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Preclusion of bio-mechanical opinionOctober 23, 2017

Dovberg v Laubach, 2017 NY Slip Op 07238 (2d Dept. 2017)

(1) “Prior to the commencement of a trial on the issue of damages, the defendants served an expert witness disclosure notice pursuant to CPLR 3101(d), advising the plaintiff that they intended to call Dr. Alfred Bowles, a biomechanical engineer and board-certified surgeon, who would testify that the force generated by the accident could not have caused any of the plaintiff’s alleged knee injuries, and that those alleged injuries were the result of wear and tear from athletic [*2]activities. The expert disclosure notice indicated that the proposed testimony would be based upon Bowles’s review of deposition testimony and the plaintiff’s medical records. The plaintiff moved in limine to preclude Bowles from testifying, arguing that his proposed testimony was speculative and without basis in fact, and that the expert disclosure notice did not make reference to any empirical data that Bowles may have relied upon, or any peer-reviewed journals, studies, treatises, or texts showing that an accident that does not meet a specific severity threshold cannot cause injury. In opposition, the defendants alleged that Bowles’s testimony would be based on scholarly works that were published in the fields of medicine and biomedical engineering, and had gained general acceptance in those fields.  In support of this claim, the defendants listed the names of three works, which, according to their titles, involved head, neck, and mandible injuries. The authors, years of publication, and contents of these works were not set forth.”

(2) “The Supreme Court denied the plaintiff’s motion, and permitted Bowles to testify at the damages trial.  Bowles thereafter testified that in his opinion, with a reasonable degree of engineering certainty, the force generated by a low speed rear-end collision that propelled a vehicle into a 2000 Ford Taurus would not have caused the driver of the Ford Taurus to hit her knees against the dashboard. In reaching his conclusion, Bowles relied upon the defendant driver’s deposition testimony that he was driving at a speed of no more than 10 miles per hour at the time of the collision, and the plaintiff’s deposition testimony that she was driving at a speed of 3 to 5 miles per hour.  Although Bowles did not know how close the plaintiff’s seat was positioned to the steering wheel and dashboard at the time of the accident, he maintained that moving the seat up would not increase the likelihood of a driver’s knees hitting the dashboard in a rear-end collision. At the conclusion of the damages trial, the jury returned a verdict finding that the accident was not a substantial factor in causing the injuries alleged by the plaintiff. The plaintiff then moved to set aside the verdict as contrary to the weight of the evidence and for a new trial, and the Supreme Court denied the motion. A judgment in favor of the defendants was subsequently entered, and the plaintiff appeals.”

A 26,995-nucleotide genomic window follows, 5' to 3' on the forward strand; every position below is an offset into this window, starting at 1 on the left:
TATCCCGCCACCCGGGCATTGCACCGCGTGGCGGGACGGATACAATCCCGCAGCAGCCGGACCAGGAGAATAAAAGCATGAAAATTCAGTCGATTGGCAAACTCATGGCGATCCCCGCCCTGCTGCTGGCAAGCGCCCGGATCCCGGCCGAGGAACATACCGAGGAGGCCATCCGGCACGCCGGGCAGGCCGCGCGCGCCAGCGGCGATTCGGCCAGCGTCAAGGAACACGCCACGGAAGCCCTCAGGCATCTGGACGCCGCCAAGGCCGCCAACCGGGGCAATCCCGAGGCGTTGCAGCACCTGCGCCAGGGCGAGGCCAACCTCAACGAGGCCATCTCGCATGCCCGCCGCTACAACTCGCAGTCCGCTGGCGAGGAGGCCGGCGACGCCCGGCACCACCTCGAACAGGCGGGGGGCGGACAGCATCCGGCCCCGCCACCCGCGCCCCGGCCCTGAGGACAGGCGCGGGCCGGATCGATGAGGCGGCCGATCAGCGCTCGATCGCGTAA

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(3)… “The expert disclosure notice simply stated that Bowles analyzed “the medical and engineering aspects of the accident. While the defendants cited to three works in opposition to the motion in limine, they did not identify the [*3]authors, years of publication, and contents of those works, or any explanation as to their relevance in evaluating the cause of knee injuries. Moreover, the defendants provided no description of the methodology Bowles utilized to determine the force of the accident, and the biomechanical engineering principles he relied upon in reaching his conclusion that the force generated by the accident could not have caused the plaintiff’s knees to come into contact with the vehicle dashboard. Under these circumstances, the Supreme Court should have granted the plaintiff’s motion to the extent of precluding Bowles from offering his opinion testimony that the force generated by the accident could not have caused the plaintiff’s knee injuries (see Saulpaugh v Krafte, 5 AD3d 934; cf. Valentine v Grossman, 283 AD2d 571). Accordingly, we reverse the judgment and remit the matter to the Supreme Court, Suffolk County, for a new trial on the issue of damages.”

It is interesting to see a more robust review of what is required to allow a bio-mechanical engineer give testimony on the basis of a 3101(d).  It would appear to me that a report with relevant and appropriate citations to the principles set forth herein would be the best way to go about this.

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